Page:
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Current state of women’s rights in Pakistan discussed

Current state of women’s rights in Pakistan discussed

KARACHI: From November 25 to December 10 every year, the world marks 16 days of activism against gender-based violence; on Friday the Pakistan Institute of International Affairs (PIIA) in collaboration with the Aurat Foundation organised an interactive session that delved into the current state of women’s rights in Pakistan against the backdrop of this year’s theme: ‘Orange the World: #HearMeToo’.

PIIA chairperson Dr Masuma Hasan spoke about the importance of the campaign, which is a global movement, and said that in Pakistan over the past 10 years there had been many pro-women laws passed. Some of the laws passed were possible due to the civil society, in particular the Aurat Foundation, who worked very hard to make citizens, parliamentarians and the government aware of women’s rights, she said.

Mehnaz Rehman, resident director of the Aurat Foundation, spoke about how there had been a change in the reporting of harassment the world over; first women were afraid to report it because of several reasons which included being blamed for being raped or harassed. Now however, they are more willing to fight back, she added.

“There is a need for attitudinal changes in society that both men and women are equal and deserve equal treatment. For this we need men to be part of the conversation and without political education in the country we cannot achieve women’s rights. The infrastructure that governments posses civil society activists do not have access to; institutions need to be set up in Pakistan that are not corrupt and function purely for human rights and this is the responsibility of the federal and provincial governments.”

Legal punishment, she said, was not sufficient to eliminate violence against women. “Punishments don’t always have a long term effect; there is a need to empower citizens on a social and economic front.”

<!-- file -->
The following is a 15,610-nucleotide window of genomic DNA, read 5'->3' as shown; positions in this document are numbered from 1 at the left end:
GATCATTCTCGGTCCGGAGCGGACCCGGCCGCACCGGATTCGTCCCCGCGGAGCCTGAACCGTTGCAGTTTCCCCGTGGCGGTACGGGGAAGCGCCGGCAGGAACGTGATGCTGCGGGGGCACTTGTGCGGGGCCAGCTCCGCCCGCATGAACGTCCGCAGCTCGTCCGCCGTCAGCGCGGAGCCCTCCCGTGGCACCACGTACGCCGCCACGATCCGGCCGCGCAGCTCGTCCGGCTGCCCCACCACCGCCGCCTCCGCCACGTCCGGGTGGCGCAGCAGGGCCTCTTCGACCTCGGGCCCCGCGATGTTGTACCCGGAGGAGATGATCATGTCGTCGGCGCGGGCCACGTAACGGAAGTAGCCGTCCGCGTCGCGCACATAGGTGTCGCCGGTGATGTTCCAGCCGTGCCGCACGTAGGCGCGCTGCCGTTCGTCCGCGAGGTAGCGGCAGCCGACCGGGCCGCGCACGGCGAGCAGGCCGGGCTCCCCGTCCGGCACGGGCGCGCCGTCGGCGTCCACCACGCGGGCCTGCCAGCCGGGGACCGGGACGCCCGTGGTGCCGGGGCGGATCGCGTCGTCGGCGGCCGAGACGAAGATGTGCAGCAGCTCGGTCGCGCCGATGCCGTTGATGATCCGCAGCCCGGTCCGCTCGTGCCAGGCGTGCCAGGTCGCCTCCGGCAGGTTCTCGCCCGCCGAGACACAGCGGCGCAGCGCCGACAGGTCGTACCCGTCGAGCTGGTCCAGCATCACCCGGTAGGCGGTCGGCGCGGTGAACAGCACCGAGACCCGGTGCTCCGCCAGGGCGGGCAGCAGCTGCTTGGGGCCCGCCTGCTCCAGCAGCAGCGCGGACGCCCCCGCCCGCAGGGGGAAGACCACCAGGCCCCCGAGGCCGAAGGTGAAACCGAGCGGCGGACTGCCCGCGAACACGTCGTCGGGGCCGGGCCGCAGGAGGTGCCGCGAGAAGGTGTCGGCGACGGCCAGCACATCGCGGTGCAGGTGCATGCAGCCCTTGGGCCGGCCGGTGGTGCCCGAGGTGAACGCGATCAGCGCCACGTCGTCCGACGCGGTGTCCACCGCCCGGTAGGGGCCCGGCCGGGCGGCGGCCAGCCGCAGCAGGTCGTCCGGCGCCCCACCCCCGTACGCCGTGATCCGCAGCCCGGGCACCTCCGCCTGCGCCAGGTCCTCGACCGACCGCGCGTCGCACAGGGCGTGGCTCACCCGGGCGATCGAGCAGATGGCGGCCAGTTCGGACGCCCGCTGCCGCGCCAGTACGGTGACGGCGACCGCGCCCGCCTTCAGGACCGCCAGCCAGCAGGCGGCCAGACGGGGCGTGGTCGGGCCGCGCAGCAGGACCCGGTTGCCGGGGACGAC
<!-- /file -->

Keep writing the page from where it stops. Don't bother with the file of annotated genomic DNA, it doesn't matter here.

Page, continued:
Nuzhat Shirin, chairperson of the Sindh Commission on the Status of Women, shared her journey which started off as a journalist reporting on women’s rights. She credited the Aurat Foundation for sensitising her, along with many others, to the way in which women’s issues should be reported. “I started my career in Urdu newspapers by reporting on Sindh Assembly proceedings. It was during that time that I was introduced to the Aurat Foundation and was sensitised to women’s rights.

Nowadays, she said, activism is much more informed. It was however, not so much a few years ago and Ms Shirin credited the Aurat Foundation for training her and teaching her as to how to raise the issue of women’s rights. “I was taught that there even needs to be a separate diction to write about such issues. I was taught how to raise the issue within the agendas of political parties and function within legislative bodies.”

However, women’s rights in Pakistan greatly suffer due to lack of political commitment, she added. “Budgetary allocations, human resource allocations are just some of the hurdles, including lack of political commitment and implementation of laws. For instance, we have seen that safe homes and shelters in Sindh have been established on paper for many years now and budgets allocated for them. However, when we visit them we realise that the funds are being misused and abused on many different levels.”

Other speakers included MPA Rana Ansar who shared her 18 year old struggle of being from a humble family with no political aspirations to becoming an integral part of the struggle for women’s rights in Pakistan.

Jamil Junejo, a writer with a master’s degree in human rights and democratisation from the University of Sydney, explained that in the fight for women’s rights, laws were an essential requirement and the state could galvanise change in great ways if it took this responsibility seriously.

Dawn

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